• Increased limit for mandatory cashouts. Starting in 2024, the limit on involuntary cashouts of small benefits will increase from $5,000 to $7,000.
  • Pension-linked emergency savings accounts. Employers can offer nonhighly compensated employees emergency savings accounts linked to their DC plans.
  • Increased access to savings. Participants will be able to withdraw a portion of their vested benefit in case of a personal emergency, domestic abuse or terminal illness.
  • Self-certification of hardship. Plans can allow participants requesting a hardship distribution to self-certify their eligibility.

Provisions specific to 403(b) plans

 

Several DC provisions relate specifically to 403(b) plans:

  • Investment in group trusts limited. Beginning on the date of the bill’s enactment, the Internal Revenue Code’s list of permitted investments for 403(b) custodial accounts will expand to include collective investment trusts (CITs). However, the legislation doesn’t include the revisions to federal securities laws that CIT providers will likely need before admitting 403(b) plans sponsored by tax-exempt organizations.
  • Multiple-employer plan (MEP) reforms expanded. Starting with plan years beginning after the bill’s enactment, 403(b) plans (except church plans) can join MEPs, including pooled employer plans (PEPs).

Key provisions affecting DB plans


Provisions targeting defined benefit (DB) pension plans include:

  • No indexing of Pension Benefit Guaranty Corp. variable-rate premiums. Variable-rate premiums for single-employer DB plans would be frozen at the 2023 level of $52 per $1,000 of unvested benefits, ending the widely criticized inflationary indexing that has applied since 2015.
  • Increase in starting age for RMDs. The statutory RMD starting age will increase from the current 72 to 73 beginning in 2023 and then to 75 beginning in 2033. (However, many DB plan sponsors might prefer to keep using the pre-SECURE Act RMD starting age of 70-1/2.)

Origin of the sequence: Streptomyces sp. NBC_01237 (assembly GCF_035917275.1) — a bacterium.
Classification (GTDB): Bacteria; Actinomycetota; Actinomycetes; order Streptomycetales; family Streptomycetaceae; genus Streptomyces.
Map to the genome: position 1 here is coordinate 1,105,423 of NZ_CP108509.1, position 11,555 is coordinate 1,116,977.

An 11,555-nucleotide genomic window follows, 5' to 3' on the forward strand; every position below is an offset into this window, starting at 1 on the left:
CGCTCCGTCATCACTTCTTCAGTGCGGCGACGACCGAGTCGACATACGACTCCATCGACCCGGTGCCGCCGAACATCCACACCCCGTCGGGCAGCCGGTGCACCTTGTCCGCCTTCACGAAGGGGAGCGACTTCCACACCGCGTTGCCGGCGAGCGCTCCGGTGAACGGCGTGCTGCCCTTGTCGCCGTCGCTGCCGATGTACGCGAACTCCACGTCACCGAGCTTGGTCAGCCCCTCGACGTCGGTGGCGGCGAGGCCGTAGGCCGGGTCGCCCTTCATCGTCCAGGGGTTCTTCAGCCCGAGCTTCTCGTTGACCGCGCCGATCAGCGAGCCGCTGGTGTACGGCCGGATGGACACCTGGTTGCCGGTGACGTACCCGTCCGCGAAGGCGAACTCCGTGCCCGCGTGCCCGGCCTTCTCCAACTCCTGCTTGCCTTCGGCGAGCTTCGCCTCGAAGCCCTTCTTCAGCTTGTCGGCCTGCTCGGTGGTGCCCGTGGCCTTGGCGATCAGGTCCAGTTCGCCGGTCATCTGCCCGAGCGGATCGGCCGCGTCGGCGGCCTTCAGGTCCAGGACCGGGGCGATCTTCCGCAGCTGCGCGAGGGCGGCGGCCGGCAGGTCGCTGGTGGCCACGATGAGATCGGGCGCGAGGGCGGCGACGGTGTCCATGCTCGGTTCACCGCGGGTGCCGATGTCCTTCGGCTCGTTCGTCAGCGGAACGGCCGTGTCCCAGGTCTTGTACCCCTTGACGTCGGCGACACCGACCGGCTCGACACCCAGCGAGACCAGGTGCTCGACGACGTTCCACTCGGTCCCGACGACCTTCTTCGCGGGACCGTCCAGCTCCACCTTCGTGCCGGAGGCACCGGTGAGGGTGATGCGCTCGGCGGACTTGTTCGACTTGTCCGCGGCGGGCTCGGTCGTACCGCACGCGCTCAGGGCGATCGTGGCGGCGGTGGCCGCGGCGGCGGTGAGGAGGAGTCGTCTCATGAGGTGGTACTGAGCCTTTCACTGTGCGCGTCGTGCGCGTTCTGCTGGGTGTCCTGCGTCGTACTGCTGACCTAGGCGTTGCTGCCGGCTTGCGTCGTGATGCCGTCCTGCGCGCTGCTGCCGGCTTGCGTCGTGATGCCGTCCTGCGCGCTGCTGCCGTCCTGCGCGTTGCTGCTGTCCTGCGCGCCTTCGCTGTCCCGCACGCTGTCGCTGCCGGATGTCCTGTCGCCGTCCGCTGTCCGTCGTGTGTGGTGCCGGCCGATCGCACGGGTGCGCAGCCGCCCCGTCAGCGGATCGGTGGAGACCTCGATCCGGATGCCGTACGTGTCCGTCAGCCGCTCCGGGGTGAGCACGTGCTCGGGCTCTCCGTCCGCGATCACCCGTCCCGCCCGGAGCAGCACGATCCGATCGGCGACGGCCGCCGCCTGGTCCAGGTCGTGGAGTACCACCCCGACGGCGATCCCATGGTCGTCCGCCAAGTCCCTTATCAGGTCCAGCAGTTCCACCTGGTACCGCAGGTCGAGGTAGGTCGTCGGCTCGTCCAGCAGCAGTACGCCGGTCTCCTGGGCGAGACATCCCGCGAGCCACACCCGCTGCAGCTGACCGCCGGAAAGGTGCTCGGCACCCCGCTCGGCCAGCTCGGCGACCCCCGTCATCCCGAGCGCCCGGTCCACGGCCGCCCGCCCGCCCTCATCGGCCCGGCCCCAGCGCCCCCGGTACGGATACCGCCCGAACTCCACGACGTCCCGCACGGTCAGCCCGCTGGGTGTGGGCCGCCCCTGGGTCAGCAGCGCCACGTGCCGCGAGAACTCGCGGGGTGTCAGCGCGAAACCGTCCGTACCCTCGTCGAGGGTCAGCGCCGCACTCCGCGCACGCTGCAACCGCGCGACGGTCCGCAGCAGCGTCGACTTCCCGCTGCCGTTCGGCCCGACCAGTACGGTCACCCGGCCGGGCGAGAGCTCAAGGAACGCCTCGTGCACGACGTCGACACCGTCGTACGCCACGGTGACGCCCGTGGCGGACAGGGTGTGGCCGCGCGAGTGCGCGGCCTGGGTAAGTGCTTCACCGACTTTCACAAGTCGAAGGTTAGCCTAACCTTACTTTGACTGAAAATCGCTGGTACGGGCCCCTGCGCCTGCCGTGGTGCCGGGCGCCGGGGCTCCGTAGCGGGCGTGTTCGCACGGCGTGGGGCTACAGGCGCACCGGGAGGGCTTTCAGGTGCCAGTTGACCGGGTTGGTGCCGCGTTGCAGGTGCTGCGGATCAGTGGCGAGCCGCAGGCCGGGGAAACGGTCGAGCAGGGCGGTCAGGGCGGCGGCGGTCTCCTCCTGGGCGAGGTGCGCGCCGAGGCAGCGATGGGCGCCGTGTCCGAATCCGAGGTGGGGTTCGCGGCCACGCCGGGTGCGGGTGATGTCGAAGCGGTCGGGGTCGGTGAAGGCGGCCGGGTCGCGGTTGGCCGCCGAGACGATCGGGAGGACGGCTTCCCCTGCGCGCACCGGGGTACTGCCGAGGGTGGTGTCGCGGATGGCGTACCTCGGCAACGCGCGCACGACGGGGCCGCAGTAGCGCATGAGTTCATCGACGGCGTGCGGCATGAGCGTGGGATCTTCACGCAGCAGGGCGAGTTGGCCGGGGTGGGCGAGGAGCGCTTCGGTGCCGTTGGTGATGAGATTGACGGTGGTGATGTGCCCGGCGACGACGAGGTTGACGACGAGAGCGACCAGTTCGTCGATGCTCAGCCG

• Increased limit for mandatory cashouts. Starting in 2024, the limit on involuntary cashouts of small benefits will increase from $5,000 to $7,000.
  • Section 420 transfers. Employers’ current ability to fund retiree health and life insurance benefits with surplus pension assets is extended from the end of 2025 through 2032.
  • Projected interest-crediting rate. To demonstrate compliance with applicable Internal Revenue Code requirements like the Section 415 benefit limitations and the Section 411 accrual rules, statutory hybrid plans that credit interest at a variable rate will be able to use a reasonable projection of the actual interest-crediting rate — not to exceed 6% — rather than the previous year’s rate.

Bill expected to become law by week’s end

 

Senate Democrats introduced the spending package in the wee hours of Dec. 20 after weeks of intense bipartisan negotiations between leaders of both chambers. With a Dec. 23 deadline to avoid a government shutdown, the Senate is expected to approve the bill within days and send it to the House for likely final passage and President Biden’s signature.

Geoff Manville
by Geoff Manville

Partner, Mercer’s Law & Policy Group

Margaret Berger
by Margaret Berger

Partner, Mercer’s Law & Policy Group

Matthew Calloway
by Matthew Calloway

Principal, Mercer’s Law & Policy Group


Speak with a Mercer consultant

Provide your contact information to get in touch
*Required Fields